'Waterspout' is a rather inappropriate name, since spouts consist almost entirely of whirling cloud, with a plume of spray (the cascade) at the surface whipped up by the vortex as it touches the water. They do illustrate the difficulty of studying natural phenomena in the days before video and photography. Spouts could not be predicted, captured, or studied at leisure. Any student of waterspouts would have to rely on the accounts of people who had seen one, and they were not seen very often. They didn't even leave any physical traces unless they came ashore, which was an even rarer event. This is why the idea that spouts were literally waterspouts, streams of water pouring from the clouds (and raising spray when they hit the sea) lasted so long. An 18th Century scientist, defending the stream-of-water theory, even said, "the wonderful catalogue of nature needed not whirlwind-waterspouts to increase the number."
Waterspouts are whirlwinds, of course (something the Roman poet Lucretius knew), but it seems that powerful spouts can carry large amounts of water in the lower parts of their vortex. Some even lift water into their parent cloud, as shown by falls of salt rain after the spout has dissipated. Waterspouts are usually held responsible for the mysterious falls of fish and other aquatic animals. There are difficulties with this theory, but nobody has yet come up with a better one.
The chronology of remarkable waterspouts below is not inclusive. Many unusual spouts have had to be left out due to lack of space.MARITIME NOTES:
Riverdance ferry will not be cut up - salvors
REFLOATING the stricken Blackpool ferry will be later rather than sooner. The Riverdance does not look set to move until towards the end of the two weeks salvors described as "a window of opportunity".
Weather has played a part in hampering efforts to right the 6,000-ton vessel, which has been stuck on the beach near Anchorsholme Park since the start of February.
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Salvage crews said there was a chance to move the ship sometime between now and March 13, but they say this is most likely to happen towards the end of this period.
Coastguard bosses insist the plan is still to right and then refloat the Riverdance – denying rumours that the move would be impossible and salvors would have to cut it up.
YANBU, 6 March 2008 — An oil tanker carrying one million barrels of crude sent out a distress signal and was towed back to the King Fahd Industrial Port in Yanbu.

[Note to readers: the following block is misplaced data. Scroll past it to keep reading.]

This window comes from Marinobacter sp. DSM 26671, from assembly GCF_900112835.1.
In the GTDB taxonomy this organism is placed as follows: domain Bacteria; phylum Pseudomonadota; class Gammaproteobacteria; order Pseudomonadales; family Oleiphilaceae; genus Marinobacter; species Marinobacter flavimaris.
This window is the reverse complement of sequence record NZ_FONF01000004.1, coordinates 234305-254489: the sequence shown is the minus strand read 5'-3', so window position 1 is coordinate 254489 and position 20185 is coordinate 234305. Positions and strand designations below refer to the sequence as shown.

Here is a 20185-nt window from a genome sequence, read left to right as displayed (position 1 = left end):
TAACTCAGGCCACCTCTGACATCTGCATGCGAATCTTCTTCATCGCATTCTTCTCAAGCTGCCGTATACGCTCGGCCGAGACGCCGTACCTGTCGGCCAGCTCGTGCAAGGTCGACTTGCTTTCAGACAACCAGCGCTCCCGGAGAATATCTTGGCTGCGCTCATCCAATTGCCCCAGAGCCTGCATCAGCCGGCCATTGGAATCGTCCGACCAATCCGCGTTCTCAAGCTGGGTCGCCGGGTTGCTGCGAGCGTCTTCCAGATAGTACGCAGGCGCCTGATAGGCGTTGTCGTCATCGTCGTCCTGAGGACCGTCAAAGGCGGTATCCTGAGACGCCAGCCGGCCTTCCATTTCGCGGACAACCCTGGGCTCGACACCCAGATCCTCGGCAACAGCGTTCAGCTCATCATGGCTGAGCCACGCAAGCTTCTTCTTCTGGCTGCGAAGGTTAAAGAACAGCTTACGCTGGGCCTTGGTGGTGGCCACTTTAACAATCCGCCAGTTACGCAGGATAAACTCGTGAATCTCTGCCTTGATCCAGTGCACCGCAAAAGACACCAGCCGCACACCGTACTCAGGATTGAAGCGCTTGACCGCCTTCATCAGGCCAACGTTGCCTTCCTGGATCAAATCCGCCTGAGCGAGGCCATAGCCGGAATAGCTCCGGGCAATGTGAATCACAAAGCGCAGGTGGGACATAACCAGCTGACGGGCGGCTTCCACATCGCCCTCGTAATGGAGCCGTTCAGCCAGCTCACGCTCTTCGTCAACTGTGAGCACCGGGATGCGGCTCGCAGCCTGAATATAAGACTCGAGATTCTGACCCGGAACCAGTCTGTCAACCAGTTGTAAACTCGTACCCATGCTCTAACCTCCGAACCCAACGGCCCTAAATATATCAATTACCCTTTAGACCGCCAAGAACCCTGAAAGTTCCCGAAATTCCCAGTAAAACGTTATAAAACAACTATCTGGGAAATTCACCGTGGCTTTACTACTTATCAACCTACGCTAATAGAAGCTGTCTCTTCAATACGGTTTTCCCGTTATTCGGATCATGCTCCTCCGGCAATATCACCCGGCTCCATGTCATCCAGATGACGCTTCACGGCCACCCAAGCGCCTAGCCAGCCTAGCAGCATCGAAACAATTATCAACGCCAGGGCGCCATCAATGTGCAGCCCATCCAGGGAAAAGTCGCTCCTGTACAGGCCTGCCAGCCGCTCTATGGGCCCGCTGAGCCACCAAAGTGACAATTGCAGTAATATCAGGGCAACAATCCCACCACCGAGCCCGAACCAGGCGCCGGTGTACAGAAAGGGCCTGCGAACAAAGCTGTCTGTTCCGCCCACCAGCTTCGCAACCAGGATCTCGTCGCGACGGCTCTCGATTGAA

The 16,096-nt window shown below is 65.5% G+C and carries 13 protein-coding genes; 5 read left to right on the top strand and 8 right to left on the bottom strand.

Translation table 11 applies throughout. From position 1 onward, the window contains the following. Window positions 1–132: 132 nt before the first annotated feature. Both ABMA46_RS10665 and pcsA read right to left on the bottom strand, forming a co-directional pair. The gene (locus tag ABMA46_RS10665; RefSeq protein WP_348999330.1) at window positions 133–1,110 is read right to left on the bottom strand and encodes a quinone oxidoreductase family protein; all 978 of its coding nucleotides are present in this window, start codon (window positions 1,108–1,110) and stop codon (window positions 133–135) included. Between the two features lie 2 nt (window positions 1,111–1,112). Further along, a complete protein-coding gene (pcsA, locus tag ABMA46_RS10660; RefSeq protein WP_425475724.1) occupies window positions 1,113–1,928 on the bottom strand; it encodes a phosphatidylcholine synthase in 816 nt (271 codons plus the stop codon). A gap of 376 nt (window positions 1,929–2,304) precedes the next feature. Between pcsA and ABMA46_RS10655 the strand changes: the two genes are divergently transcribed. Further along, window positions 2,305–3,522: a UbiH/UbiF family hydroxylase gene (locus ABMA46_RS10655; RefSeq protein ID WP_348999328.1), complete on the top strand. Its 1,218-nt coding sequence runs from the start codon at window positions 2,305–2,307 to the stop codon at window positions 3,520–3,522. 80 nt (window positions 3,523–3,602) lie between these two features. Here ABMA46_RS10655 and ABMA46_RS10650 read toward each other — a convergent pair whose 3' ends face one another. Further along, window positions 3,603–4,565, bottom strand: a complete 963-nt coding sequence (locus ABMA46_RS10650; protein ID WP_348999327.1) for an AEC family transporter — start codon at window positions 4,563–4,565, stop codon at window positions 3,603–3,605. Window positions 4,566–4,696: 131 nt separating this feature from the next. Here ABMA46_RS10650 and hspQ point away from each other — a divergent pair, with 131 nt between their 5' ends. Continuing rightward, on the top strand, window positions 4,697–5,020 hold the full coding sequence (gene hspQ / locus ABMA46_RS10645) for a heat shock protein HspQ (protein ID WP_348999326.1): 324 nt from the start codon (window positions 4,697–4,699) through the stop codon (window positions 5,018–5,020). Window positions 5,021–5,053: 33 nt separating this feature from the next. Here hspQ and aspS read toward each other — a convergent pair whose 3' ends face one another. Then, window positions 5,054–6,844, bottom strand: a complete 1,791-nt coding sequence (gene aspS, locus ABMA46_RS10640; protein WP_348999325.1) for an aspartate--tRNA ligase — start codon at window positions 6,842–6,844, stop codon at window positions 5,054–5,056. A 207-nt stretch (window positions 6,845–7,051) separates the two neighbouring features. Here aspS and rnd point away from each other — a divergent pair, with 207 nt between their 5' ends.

The ship, which reported engine failure about 200 kilometers from the port, arrived back at the port yesterday, officials told Arab News.
“KFIP’s emergency operation’s team rescued the oil tanker meandering amid the coral reefs following engine failure off the Duba coast,” Hammoud Al-Saadi, director general of the port, told Arab News yesterday.
Venture Navigation Co., Ltd. of Greece owns the 20-year-old Dominican-registered ship, according to Lloyd’s Registry. The ship was destined for the port of Aqaba, Jordan.
The distress call said the ship’s engines had broken down and was floating with the currents about 200 kilometers from Yanbu.
The rescue team found the captain of the ship steering without power as the weather was turning nasty. No injuries were reported.
“The successful operation averted a shipwreck and a major environmental disaster. The tanker was floating at an area close to virgin coral reefs. Any leakage of the ship’s load would have devastated the reefs,” Al-Saadi said.
Desalination plants in nearby Duba would have been affected by an oil spill, the port official added.
“Three powerful towboats struggled for 48 hours to bring the loaded tanker safely to the dock in Yanbu,” he said.
Oil from the Eastern Province is piped across the Kingdom for export from this northwestern port city. The western coast of Saudi Arabia is a maze of coral heads that can potentially damage and sink sea vessels. An accident involving a full oil tanker colliding with these underwater columns has a potential to cause a major environmental disaster.